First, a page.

Critics of corporal punishment were dealt a huge blow by the state legislature Wednesday.
House bill 359, proposed by Democratic state Rep. Alma Allen, would have required schools to contact a child's parents before distributing corporal punishment, defined in the bill as "the deliberate infliction of physical pain by hitting, paddling, spanking, slapping, or any other physical force used as a means of discipline."
Additionally, the bill stipulated that corporal punishment could only be administered by a school official that is of the same gender as the student.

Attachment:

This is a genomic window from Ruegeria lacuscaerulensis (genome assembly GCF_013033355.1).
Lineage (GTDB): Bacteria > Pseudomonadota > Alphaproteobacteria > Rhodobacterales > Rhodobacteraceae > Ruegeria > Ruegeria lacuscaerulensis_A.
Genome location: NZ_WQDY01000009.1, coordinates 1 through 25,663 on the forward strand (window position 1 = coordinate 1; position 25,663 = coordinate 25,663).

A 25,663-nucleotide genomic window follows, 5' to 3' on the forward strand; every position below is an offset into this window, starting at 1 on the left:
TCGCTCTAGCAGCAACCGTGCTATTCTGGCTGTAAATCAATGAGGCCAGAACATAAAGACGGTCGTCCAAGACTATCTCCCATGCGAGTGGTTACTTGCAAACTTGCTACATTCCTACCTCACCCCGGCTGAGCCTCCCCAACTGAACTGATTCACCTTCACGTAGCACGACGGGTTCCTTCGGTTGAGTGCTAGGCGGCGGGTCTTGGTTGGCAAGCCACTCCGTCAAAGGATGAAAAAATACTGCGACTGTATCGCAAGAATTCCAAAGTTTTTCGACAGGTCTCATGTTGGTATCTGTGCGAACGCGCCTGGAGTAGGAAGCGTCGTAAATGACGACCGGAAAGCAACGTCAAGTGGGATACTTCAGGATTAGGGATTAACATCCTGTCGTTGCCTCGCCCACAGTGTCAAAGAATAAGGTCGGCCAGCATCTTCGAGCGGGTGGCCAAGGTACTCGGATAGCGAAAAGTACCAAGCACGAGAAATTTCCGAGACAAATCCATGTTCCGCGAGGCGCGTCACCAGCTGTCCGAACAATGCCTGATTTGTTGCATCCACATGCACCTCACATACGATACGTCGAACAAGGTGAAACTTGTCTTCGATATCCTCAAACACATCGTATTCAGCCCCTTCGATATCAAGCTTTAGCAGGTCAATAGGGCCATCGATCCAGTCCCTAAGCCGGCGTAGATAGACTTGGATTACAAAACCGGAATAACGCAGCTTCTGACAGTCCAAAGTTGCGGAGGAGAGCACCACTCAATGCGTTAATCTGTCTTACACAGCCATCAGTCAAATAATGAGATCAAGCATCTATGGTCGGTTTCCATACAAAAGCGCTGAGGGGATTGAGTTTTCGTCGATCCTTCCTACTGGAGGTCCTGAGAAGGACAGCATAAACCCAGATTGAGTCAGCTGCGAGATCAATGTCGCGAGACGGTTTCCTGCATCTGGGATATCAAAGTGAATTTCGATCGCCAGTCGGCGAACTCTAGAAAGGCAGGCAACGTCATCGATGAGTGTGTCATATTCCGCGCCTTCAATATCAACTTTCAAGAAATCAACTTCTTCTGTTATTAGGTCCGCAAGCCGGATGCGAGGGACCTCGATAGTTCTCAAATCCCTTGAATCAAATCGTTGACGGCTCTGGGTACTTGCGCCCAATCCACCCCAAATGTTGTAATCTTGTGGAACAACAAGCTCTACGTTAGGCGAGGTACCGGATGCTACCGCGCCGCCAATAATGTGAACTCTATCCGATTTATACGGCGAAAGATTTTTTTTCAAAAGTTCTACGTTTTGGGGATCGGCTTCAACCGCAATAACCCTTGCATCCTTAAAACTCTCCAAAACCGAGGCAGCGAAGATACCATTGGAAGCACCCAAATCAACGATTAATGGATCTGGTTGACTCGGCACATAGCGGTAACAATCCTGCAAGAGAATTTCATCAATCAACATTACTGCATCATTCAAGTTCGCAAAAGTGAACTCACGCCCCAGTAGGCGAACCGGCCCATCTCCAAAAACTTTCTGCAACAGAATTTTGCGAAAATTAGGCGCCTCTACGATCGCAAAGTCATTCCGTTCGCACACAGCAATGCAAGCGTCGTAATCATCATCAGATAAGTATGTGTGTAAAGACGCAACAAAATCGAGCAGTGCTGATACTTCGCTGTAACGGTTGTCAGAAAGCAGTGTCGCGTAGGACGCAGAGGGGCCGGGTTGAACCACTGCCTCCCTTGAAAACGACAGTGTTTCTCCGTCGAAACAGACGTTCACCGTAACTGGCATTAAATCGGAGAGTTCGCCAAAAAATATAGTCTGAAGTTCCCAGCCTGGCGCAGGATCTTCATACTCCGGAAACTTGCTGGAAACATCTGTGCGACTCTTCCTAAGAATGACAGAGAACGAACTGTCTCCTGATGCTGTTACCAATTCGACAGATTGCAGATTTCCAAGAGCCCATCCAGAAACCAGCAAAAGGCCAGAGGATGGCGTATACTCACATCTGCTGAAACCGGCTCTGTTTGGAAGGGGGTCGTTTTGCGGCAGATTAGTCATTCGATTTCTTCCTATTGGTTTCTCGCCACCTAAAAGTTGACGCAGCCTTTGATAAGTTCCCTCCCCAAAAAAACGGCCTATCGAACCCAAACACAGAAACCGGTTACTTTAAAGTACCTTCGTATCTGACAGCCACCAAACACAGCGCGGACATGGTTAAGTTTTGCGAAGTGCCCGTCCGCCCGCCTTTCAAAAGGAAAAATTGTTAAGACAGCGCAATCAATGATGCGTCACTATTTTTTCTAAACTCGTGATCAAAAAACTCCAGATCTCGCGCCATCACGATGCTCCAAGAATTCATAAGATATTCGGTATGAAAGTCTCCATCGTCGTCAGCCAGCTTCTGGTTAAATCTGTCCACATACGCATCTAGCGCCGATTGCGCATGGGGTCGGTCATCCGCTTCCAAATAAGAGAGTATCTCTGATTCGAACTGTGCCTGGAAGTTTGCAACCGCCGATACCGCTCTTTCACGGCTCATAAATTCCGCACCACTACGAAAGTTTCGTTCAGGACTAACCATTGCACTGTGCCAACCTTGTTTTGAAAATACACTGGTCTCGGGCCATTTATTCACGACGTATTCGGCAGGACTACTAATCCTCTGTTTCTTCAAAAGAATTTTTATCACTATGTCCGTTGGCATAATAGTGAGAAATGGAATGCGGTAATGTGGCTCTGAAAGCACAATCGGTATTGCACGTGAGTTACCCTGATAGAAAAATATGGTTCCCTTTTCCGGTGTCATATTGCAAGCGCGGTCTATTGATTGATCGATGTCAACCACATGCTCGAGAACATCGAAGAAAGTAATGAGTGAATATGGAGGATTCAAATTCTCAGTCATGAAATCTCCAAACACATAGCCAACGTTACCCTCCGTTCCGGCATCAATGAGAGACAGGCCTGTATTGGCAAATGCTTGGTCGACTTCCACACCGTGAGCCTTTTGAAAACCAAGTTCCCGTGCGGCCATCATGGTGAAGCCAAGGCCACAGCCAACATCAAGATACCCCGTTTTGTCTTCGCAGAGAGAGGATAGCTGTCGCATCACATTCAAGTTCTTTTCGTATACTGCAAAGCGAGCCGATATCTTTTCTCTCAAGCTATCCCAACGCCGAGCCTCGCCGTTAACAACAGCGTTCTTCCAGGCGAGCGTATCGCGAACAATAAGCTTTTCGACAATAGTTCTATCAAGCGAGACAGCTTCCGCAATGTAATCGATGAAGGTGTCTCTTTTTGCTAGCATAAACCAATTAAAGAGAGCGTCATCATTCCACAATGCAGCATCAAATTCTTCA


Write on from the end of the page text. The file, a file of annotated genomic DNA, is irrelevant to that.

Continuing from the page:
The bill was defeated on a vote of 69-73.
Under current laws, school districts can set their own rules regarding corporal punishment. Allen said parents have a right to determine how their children are punished before they are struck by the Board of Education.
Supporters of the failed bill said paddling borders on child abuse. The opposition, including Republican Rep. Wayne Christian, said the bill would tie the hands of teachers and school administrators and that it should be left to schools to decide how to discipline students.